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Winter Comfort Food Recipes: Broth

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When the weather turns cold, nothing warms up both body and soul like a hot bowl of soup. Whether you're making a pot of chicken noodle soup or a hearty stew, you'll want to begin with a good base for your winter recipes. Throw some chicken bones and vegetables into a pot of water, and cook up a fragrant chicken broth that will elevate even the simplest soups into a delicious and welcoming meal. This recipe for chicken broth is based on one from Food Network.

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Winter Comfort Food Recipes: Broth
Credit: CC0/NA/pxhere

Ingredients

  • Chicken bones and skin, either from a raw chicken or leftovers from a roast chicken
  • 2 stalks celery, top included, cut into chunks
  • 2 medium carrots, cut into chunks
  • 1 onion, peeled and quartered
  • Parsley
  • 5 to 8 whole black peppercorns
  • Salt to taste
  • Water

Directions

  1. Place the chicken bones and skin into a large pot. You can use bone-in pieces, if starting with a raw chicken, or just the leftover bones and skin from a previous meal. Add the vegetables, herbs and peppercorns. A basic chicken broth is fairly versatile, with room for you to adjust the seasoning according to your tastes. Try a bay leaf and fresh thyme or a teaspoon of dried rosemary. Add a pinch of salt to give the broth some depth.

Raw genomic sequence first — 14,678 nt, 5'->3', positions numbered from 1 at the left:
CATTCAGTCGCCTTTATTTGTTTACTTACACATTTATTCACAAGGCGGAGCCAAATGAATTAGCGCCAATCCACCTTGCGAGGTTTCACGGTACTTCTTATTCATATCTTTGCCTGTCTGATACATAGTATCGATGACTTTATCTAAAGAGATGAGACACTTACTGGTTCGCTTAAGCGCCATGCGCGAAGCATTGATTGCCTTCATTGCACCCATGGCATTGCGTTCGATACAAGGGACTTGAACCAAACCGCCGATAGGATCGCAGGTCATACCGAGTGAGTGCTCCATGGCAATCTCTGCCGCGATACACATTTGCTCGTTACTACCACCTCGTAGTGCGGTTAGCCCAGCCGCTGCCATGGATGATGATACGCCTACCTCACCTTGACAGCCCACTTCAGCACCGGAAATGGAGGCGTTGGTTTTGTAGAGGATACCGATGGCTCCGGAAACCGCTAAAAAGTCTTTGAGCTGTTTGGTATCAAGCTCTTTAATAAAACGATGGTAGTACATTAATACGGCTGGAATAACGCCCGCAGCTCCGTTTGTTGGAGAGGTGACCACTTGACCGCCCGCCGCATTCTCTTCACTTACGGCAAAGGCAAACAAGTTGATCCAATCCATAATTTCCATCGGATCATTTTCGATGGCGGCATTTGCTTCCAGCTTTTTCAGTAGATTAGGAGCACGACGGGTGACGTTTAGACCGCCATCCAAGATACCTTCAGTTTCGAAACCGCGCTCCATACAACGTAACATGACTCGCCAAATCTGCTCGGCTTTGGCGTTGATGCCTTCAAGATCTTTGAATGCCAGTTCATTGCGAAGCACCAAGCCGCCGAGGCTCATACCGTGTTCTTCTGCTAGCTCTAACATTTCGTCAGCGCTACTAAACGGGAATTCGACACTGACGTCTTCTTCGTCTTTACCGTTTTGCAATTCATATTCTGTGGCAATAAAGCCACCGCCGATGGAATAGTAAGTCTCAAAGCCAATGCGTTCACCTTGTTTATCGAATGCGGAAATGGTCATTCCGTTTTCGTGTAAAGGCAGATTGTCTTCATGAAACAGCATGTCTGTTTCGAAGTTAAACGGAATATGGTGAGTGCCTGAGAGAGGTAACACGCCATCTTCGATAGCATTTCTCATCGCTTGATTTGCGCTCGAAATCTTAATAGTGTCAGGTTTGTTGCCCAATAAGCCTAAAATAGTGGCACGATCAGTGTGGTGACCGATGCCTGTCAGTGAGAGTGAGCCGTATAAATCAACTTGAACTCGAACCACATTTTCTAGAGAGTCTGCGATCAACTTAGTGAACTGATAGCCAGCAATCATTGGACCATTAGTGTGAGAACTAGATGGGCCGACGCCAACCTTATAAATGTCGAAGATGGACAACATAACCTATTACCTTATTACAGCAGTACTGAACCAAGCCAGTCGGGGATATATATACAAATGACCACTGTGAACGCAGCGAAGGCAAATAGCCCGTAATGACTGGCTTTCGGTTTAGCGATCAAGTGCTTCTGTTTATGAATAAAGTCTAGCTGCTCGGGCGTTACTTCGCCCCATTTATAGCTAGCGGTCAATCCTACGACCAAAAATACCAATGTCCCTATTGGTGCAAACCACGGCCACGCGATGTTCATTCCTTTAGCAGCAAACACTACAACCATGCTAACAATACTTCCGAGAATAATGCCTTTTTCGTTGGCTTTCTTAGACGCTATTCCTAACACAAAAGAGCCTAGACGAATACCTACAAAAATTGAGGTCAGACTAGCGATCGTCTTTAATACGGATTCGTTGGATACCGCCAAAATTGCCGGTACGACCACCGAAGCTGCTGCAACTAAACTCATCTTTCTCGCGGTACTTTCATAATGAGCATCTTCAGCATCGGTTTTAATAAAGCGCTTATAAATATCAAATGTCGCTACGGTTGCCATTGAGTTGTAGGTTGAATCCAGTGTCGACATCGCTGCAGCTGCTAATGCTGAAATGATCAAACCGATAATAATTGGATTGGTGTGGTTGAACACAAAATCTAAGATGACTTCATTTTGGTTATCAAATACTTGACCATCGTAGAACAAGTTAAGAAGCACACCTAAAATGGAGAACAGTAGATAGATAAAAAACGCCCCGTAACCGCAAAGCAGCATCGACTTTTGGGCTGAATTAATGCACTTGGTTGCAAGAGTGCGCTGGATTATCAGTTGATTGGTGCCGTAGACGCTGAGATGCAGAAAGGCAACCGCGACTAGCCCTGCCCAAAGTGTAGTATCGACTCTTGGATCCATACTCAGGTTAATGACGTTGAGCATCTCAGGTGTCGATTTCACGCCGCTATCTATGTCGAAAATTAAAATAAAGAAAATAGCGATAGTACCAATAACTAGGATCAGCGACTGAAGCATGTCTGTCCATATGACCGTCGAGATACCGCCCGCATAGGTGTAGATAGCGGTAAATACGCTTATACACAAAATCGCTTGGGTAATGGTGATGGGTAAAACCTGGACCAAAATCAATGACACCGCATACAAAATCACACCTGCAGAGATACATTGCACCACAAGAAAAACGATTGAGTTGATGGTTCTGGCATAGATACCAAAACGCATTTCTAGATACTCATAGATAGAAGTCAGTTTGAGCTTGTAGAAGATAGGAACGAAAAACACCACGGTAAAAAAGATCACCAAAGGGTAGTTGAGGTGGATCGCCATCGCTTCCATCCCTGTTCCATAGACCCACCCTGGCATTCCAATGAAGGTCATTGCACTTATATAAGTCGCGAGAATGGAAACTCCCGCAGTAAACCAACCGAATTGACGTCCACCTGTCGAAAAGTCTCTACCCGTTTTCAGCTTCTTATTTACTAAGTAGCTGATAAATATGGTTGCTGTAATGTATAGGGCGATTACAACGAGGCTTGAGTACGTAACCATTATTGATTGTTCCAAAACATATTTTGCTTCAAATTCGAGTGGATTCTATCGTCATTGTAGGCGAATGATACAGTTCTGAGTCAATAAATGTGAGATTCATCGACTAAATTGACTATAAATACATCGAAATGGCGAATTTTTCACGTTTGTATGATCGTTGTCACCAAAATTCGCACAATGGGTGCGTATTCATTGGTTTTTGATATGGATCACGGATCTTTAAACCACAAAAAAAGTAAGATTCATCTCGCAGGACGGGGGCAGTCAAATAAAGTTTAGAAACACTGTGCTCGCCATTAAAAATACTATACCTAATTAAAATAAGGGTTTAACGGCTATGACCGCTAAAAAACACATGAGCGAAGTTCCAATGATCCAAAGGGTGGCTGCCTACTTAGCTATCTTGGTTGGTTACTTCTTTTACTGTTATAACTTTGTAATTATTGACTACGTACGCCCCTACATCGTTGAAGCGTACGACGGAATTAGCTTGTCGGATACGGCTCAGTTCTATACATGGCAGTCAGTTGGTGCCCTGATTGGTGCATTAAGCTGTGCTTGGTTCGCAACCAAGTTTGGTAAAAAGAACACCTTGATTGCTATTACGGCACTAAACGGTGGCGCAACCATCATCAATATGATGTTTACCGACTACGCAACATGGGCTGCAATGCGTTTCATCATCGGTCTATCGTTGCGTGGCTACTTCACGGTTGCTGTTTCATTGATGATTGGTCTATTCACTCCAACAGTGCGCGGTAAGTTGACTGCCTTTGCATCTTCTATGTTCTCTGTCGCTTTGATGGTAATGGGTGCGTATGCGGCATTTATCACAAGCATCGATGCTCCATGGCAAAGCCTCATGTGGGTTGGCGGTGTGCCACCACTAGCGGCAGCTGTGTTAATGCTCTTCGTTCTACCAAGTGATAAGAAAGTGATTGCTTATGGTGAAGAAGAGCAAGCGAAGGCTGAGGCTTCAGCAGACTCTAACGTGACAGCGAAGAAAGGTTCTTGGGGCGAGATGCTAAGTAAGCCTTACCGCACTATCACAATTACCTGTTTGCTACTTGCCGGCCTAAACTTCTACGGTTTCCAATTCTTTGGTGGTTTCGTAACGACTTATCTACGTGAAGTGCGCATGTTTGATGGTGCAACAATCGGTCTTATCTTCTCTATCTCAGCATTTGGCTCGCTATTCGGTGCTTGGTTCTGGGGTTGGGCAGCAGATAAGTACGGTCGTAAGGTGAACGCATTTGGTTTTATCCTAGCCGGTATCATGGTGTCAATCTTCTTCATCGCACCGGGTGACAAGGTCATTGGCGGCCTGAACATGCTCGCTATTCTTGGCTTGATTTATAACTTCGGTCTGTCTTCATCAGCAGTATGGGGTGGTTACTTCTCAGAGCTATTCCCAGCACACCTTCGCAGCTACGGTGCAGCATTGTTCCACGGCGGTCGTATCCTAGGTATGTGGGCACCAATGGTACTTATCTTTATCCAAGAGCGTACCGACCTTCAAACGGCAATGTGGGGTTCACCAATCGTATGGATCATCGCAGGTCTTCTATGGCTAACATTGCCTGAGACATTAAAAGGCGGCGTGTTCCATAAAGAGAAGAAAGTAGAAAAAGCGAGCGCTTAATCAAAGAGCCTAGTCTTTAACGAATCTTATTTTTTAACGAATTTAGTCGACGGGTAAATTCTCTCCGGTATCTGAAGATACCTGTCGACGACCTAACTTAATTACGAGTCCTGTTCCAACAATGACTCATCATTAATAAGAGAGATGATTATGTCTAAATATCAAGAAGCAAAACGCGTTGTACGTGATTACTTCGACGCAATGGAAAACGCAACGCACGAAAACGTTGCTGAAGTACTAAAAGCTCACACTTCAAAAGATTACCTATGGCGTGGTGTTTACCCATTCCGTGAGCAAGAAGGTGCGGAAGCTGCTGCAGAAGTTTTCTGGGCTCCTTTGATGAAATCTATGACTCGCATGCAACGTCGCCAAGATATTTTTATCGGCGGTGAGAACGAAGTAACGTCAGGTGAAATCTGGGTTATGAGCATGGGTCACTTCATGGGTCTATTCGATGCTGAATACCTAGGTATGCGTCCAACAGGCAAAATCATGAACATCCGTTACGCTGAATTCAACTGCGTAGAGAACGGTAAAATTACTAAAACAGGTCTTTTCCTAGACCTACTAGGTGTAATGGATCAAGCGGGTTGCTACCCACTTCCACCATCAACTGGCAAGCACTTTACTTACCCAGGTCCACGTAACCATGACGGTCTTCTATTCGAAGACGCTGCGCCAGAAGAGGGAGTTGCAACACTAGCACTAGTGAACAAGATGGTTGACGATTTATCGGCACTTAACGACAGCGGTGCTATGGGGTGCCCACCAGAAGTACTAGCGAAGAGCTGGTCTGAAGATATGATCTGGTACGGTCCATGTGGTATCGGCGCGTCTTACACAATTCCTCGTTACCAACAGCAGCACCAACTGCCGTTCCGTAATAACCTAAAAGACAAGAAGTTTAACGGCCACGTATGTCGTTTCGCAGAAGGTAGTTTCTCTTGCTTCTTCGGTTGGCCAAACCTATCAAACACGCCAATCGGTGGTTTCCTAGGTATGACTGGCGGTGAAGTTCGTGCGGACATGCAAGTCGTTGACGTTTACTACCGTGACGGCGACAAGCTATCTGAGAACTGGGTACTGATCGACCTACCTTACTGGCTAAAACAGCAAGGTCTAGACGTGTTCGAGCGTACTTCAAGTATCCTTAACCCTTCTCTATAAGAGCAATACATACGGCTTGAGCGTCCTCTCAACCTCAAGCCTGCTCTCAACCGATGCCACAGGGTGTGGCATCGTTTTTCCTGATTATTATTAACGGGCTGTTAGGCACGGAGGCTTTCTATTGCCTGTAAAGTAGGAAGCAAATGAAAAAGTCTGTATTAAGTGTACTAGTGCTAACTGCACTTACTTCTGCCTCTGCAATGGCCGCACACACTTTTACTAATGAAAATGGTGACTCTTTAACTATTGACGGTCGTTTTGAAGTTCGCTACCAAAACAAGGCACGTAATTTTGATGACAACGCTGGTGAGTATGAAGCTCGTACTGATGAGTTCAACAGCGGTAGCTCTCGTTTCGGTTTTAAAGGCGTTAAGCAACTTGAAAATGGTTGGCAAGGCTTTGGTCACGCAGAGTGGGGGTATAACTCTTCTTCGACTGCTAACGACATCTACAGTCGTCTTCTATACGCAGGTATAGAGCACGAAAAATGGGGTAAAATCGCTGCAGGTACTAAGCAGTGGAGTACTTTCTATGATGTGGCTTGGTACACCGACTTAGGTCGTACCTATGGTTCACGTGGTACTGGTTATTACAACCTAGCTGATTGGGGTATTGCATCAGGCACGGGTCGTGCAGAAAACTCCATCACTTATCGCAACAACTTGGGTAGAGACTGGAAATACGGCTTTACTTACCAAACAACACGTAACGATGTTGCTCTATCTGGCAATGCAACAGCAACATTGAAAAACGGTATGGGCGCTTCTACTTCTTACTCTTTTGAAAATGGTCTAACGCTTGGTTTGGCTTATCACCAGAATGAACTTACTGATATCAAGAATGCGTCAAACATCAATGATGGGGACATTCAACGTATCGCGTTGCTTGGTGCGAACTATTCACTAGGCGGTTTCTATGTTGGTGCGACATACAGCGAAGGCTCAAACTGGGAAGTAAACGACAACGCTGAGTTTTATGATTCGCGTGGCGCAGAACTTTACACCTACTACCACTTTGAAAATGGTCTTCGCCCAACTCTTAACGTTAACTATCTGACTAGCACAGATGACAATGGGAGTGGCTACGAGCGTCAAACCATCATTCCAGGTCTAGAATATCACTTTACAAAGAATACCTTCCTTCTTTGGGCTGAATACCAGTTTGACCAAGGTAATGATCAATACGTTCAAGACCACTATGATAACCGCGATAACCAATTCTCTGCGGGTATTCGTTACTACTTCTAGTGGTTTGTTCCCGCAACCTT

2. Pour in enough cold water to cover the chicken and vegetables. Heat the water over medium-high heat until it boils, then immediately turn the heat down to low. Let the broth simmer, skimming any foam that forms on the surface.
  3. If using chicken bones, let the broth simmer for at least three hours. If using chicken pieces with meat, remove the chicken after it's cooked through, about one hour, and let cool on a plate. You can continue to simmer the broth. Once the chicken is cool, cut the meat from the bones and either add it to your completed soup or reserve it for another use. Return the bones to the pot, and let the broth simmer for at least another two hours.
  4. Turn off the heat. Remove the bones and vegetables, and strain the remaining broth into another pot. Refrigerate until ready to use. If you plan on freezing the broth to use in later winter recipes, you can simmer it longer after you've strained it so that it reduces slightly and concentrates the flavor.
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